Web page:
Toronto–acclaimed by the United Nations as the most diverse city in the world and home to six million Canadians—has been chosen as the host city of the 7th Parliament of the World’s Religions, to be convened in November 2018. The selection of Toronto was made by the Board of Trustees of the governing organization at its April 2017 meeting.
More than 10,000 people will participate in the 2018 Parliament, which will last for seven days and comprise more than 500 programs, workshops, and dialogues, alongside music, dance, art and photography exhibitions, and related events presented by the world’s religious communities and cultural institutions.
Since the historic 1893 World’s Parliament of Religions in Chicago, modern Parliaments have attracted participants from more than 200 diverse religious, indigenous, and secular beliefs and more than 80 nations to its international gatherings in Chicago (1993), Cape Town (1999), Barcelona (2004), Melbourne (2009), and Salt Lake City (2015). These Parliament events are the world’s oldest, largest, and most inclusive gatherings of the global interfaith movement. Professor Mark Toulouse, Co-Chair of the host committee, believes that “the selection of Toronto was a perfect match for the Parliament.”
He continues, “As one of the most international, multicultural, and religiously pluralistic cities in the world, Toronto provides a perfect venue for the Parliament of the World’s Religions. More than 140 languages are spoken every day, and at least 47% of Toronto’s population speak a native language other than French or English. Over half were born outside of Canada, representing more than 200 ethnic origins.”
Toronto Mayor John Tory added his support for a Toronto Parliament, saying: “Nowhere is our diversity more evident than in the variety of places of worship you can find in communities across Toronto. These institutions are an integral part of the social fabric of our city . . . [and] our faith communities help build bridges of mutual understanding and make Toronto a welcoming place for people of all beliefs.”
The exemplary effort of Canadians—and especially the people of Ontario—to welcome the stranger and immigrant, honor indigenous communities, and protect the earth with its public initiatives provides inspiration for other global cities that desire to build a better world. Parliament Site Selection Committee Chair Andras Corban Arthen says, “Toronto is a place where important conversations are taking place about reconciliation, environmental approaches, and the integration of immigrant populations. A vibrant and wide-reaching interfaith community was a determining factor in answering the question: Why Toronto? Why now?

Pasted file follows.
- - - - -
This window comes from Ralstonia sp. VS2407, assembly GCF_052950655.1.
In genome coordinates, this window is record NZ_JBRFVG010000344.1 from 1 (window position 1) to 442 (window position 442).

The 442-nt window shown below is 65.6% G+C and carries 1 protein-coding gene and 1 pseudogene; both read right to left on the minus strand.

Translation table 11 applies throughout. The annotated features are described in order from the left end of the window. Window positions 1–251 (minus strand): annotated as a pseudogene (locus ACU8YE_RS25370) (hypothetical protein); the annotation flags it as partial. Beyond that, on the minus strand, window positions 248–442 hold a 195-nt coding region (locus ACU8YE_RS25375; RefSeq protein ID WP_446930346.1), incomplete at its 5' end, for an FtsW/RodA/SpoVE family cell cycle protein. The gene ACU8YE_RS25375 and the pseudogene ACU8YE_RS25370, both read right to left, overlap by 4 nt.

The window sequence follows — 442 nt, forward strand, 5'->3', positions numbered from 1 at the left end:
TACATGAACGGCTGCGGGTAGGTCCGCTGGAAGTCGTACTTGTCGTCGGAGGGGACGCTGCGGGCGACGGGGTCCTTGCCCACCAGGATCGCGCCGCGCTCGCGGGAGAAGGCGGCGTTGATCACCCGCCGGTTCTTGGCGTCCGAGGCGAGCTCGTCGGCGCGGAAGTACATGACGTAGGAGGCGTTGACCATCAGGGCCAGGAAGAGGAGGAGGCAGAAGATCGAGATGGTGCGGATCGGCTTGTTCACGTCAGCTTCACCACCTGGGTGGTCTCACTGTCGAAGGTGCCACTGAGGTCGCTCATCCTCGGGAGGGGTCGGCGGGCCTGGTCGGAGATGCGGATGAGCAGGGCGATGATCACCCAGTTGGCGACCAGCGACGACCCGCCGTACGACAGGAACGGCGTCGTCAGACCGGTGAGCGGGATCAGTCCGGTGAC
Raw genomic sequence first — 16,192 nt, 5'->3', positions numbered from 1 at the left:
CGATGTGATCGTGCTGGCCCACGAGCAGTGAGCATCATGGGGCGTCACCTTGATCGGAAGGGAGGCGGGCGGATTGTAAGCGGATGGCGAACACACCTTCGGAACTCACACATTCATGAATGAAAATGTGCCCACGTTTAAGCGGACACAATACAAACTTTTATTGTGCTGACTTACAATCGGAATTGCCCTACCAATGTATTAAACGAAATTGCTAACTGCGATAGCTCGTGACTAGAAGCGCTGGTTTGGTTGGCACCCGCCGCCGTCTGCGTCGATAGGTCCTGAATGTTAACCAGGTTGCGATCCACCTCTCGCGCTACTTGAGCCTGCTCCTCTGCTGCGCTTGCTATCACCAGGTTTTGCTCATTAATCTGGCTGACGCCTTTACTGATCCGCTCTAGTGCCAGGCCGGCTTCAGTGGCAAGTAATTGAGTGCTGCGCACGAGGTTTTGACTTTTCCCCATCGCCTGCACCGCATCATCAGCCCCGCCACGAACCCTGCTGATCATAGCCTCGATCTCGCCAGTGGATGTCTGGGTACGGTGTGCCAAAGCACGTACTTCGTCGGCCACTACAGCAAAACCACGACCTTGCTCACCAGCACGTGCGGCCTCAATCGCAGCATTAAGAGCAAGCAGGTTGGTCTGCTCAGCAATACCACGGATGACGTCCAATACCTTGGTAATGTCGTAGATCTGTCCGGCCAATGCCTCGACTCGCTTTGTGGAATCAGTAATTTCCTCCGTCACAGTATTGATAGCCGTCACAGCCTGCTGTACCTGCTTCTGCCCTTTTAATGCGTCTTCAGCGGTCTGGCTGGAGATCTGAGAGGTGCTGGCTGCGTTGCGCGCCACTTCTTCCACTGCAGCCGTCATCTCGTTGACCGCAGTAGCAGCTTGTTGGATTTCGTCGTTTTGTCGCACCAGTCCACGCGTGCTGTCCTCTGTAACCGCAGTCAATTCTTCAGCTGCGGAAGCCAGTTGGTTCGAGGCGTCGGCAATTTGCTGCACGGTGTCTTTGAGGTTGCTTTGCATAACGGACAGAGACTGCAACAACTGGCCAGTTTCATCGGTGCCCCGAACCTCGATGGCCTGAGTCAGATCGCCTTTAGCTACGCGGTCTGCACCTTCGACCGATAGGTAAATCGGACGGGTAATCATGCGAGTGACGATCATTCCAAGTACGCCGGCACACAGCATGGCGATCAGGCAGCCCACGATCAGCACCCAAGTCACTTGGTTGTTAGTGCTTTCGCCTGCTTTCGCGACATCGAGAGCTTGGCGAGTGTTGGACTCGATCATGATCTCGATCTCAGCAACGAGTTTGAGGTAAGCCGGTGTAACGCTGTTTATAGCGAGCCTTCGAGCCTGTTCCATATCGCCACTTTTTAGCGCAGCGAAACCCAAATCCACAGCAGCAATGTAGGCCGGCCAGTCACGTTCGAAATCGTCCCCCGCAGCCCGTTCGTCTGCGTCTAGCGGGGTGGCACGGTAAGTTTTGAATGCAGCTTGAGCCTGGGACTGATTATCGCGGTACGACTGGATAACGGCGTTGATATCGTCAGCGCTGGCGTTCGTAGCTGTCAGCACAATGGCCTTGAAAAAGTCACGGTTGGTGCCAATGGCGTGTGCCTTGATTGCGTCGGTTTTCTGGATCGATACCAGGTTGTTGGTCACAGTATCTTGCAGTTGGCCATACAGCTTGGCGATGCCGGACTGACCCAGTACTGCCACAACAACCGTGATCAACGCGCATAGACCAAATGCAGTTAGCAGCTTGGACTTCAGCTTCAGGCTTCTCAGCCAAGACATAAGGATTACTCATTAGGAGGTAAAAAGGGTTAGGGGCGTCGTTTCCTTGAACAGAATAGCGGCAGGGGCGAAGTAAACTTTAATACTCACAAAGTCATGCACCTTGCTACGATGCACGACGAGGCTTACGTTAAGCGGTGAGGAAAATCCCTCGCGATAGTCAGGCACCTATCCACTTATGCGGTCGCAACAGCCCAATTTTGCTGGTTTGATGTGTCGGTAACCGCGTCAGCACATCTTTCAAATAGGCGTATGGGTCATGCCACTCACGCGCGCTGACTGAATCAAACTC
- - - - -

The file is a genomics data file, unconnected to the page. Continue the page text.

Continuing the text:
In a May 2 press conference and reception at the Toronto City Hall, Parliament of the World’s Religions Executive Director Dr. Larry Greenfield said the 2018 event is an “extraordinary opportunity for people of the globe to engage the crucial issues of our world, such as climate change, poverty, and violence.”
He continued, “We are especially encouraged by the Indigenous, women, and young people who will be featured among the international leaders coming from around the world to this Parliament.”
The Metro Toronto Convention Centre (MTCC) will host the thousands of participants of the Parliament in 2018. President and CEO Barry Smith of the venue said, “We are honoured to be the first Canadian venue to host the Parliament of the World’s Religions. Toronto is proud of its cultural diversity and we look forward to welcoming delegates from around the world who stand for peace, justice, and sustainability.”
Professor Toulouse concurs, “In our time, few things are more important than developing global literacy concerning religion and initiatives seeking social justice, partnerships and dialogue among religions, and understanding between the religious and the non-religious. The content and global relationships associated with the Parliament advances all these ends in significant ways. For me, it is especially exciting to welcome the Parliament to Toronto as it celebrates its 125th anniversary.”
In the coming 18 months, the 2018 Parliament program will be developed in close consultation with Toronto itself, as well as with religious and civic stakeholders across Canada and around the world, so that the event reflects the perspectives and priorities of multiple faiths and ideologies.
Rev. John Joseph Mastandrea, Parliament Ambassador and Interfaith Chaplain who serves on the Executive Committee of the Greater Toronto Interfaith Council, will be among those introducing the 2018 event to groups across Ontario.
He said, “more than a symbol, the Parliament is an instrument of peace. This is why the Parliament of the World’s Religions will be converging on Toronto in 2018.”
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